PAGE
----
The Bonneville name first appeared in 1954 on a pair of bubble-topped GM Motorama concept cars called the Bonneville Special. It entered the production lineup as a high-performance, fuel-injected luxury convertible in the 1957 model year and was loaded with every conceivable option as standard equipment with the exception of optional air conditioning. This put the Bonneville in a Cadillac-like price range of $5,000 - more than double the base price of a Chieftain four-door sedan. A fully equipped Bonneville could cost more than a Cadillac. Only 630 units were produced that first year, making it one of the most collectible Pontiacs of all time. The Bonneville endured until 2005 as the division's top-of-the-line model. The name was taken from the Bonneville Salt Flats in Utah, the site of much early auto racing and most of the world's land speed record runs.
The Bonneville added a coupe in 1958, and it paced the Indianapolis 500 that year. This year's Bonneville had a significantly lower price tag of around $3,000 thanks to the demotion of most of the luxury items found on the '57 model from standard equipment to the option list. Also a 300horsepower (220kW) 370cubic inches (6,100cc) V8 with four-barrel carburetor and dual exhausts was now standard equipment. The fuel-injection system offered with the standard engine on the '57 model was now listed as an extra cost option but very few '58 Bonnevilles were so equipped due to a towering price tag of over $500 USD, which was not considered a very good value considering that for less than $100 USD, a Tri-Power option was available with three two-barrel carburetors and even more power.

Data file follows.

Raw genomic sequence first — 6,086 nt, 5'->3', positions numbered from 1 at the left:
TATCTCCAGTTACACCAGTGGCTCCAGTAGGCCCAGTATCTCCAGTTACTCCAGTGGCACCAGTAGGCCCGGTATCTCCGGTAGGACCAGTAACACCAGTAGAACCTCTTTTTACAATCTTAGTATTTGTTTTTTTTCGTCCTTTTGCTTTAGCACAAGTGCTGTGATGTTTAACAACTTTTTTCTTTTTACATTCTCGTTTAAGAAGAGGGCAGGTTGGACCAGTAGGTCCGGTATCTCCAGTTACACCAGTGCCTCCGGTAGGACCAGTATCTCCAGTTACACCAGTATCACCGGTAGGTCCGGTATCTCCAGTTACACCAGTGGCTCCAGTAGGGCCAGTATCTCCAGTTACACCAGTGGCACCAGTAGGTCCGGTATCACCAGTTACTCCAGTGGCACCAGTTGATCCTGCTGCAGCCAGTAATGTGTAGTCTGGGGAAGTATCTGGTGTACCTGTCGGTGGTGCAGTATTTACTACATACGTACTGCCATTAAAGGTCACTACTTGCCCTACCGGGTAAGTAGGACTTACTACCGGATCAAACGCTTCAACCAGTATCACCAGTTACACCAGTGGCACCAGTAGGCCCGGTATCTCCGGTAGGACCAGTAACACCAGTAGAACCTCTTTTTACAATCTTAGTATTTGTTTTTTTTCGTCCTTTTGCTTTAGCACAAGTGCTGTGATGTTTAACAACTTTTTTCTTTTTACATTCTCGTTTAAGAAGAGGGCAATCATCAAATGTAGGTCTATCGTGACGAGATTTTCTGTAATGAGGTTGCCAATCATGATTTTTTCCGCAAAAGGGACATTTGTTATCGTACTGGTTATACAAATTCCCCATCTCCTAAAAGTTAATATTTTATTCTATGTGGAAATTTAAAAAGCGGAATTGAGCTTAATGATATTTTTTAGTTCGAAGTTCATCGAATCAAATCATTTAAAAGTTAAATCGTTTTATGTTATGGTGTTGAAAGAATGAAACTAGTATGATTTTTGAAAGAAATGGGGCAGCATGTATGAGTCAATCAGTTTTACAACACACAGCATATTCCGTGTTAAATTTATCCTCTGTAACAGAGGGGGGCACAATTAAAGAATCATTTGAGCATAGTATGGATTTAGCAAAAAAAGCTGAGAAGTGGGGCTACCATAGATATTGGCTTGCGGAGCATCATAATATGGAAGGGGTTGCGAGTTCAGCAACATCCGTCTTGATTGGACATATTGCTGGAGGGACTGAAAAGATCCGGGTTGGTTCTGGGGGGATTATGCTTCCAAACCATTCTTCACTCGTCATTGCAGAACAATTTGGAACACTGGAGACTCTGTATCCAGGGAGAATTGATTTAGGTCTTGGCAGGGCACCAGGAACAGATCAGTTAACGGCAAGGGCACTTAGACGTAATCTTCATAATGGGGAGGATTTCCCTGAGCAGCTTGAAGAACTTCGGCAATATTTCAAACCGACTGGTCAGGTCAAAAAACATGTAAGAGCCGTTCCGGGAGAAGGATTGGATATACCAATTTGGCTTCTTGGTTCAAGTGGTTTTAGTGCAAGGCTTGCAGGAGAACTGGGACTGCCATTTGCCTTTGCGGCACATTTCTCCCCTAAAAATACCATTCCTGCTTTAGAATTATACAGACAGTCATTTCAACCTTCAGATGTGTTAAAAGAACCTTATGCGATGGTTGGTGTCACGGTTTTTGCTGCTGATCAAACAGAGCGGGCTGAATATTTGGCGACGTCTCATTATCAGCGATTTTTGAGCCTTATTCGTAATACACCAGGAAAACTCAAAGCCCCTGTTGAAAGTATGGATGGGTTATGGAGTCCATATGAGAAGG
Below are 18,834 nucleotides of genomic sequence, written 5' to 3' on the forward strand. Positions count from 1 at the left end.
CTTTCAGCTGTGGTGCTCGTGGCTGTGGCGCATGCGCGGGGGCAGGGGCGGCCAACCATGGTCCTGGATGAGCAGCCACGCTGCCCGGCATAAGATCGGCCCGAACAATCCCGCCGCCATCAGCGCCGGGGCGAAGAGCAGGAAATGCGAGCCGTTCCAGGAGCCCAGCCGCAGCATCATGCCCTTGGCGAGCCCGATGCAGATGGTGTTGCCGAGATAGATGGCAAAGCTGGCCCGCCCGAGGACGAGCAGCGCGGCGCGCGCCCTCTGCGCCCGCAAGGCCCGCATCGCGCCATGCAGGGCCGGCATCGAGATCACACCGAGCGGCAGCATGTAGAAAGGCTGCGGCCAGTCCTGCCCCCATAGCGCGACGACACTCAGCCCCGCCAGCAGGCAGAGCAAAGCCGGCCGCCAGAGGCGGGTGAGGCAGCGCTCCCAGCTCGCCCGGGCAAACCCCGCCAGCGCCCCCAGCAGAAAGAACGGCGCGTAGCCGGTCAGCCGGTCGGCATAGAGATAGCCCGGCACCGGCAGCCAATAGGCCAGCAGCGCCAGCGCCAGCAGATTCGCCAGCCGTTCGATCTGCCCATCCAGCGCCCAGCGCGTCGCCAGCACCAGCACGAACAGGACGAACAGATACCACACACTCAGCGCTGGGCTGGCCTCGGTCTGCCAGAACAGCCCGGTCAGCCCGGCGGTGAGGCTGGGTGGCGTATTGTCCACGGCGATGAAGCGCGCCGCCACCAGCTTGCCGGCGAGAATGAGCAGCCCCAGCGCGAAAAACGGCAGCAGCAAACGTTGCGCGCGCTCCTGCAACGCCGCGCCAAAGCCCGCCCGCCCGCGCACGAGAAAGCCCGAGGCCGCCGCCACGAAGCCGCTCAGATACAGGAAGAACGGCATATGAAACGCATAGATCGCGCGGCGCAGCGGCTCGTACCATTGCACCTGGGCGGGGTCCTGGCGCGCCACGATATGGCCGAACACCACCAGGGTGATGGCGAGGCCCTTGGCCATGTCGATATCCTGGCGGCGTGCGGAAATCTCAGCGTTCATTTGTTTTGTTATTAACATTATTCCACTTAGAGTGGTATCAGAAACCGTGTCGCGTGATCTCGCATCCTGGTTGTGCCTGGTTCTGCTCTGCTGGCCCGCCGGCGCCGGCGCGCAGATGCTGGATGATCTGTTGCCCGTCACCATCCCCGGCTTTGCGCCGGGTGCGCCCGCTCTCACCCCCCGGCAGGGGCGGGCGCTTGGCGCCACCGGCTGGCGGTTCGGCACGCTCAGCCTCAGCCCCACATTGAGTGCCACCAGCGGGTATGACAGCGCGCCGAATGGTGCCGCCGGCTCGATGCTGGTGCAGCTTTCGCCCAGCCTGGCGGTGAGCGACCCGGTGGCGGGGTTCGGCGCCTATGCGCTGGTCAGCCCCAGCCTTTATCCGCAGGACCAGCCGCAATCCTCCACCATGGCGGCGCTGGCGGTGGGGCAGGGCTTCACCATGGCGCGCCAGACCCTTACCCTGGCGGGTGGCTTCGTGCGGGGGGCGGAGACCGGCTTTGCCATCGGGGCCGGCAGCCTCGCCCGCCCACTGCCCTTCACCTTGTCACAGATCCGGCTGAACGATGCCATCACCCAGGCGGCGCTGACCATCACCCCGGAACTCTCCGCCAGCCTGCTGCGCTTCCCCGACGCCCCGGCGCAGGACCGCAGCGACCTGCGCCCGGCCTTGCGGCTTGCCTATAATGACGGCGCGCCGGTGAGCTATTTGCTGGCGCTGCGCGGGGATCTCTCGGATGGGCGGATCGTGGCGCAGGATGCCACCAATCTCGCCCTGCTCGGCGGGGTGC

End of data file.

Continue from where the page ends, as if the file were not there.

In its third year, the 1959 Bonneville became a full top-line series with the addition of the four-door hardtop sedan and Safari station wagon body styles. The Bonneville played an important part that year in the introduction of two of Pontiac's greatest marketing inspirations — the split grille and the Wide Track slogan. The latter was not just ad copy, either, as Pontiac pushed its wheels further out toward the fenders than anyone else and created what were considered to be the best-cornering full-size cars in the industry. Both the grille design and the Wide Track phrase are still part of Pontiac's image today. The Bonneville remained as Pontiac's costliest and most luxurious model throughout the 1960s and was instrumental in pushing Pontiac to third place in sales from 1962 to 1970.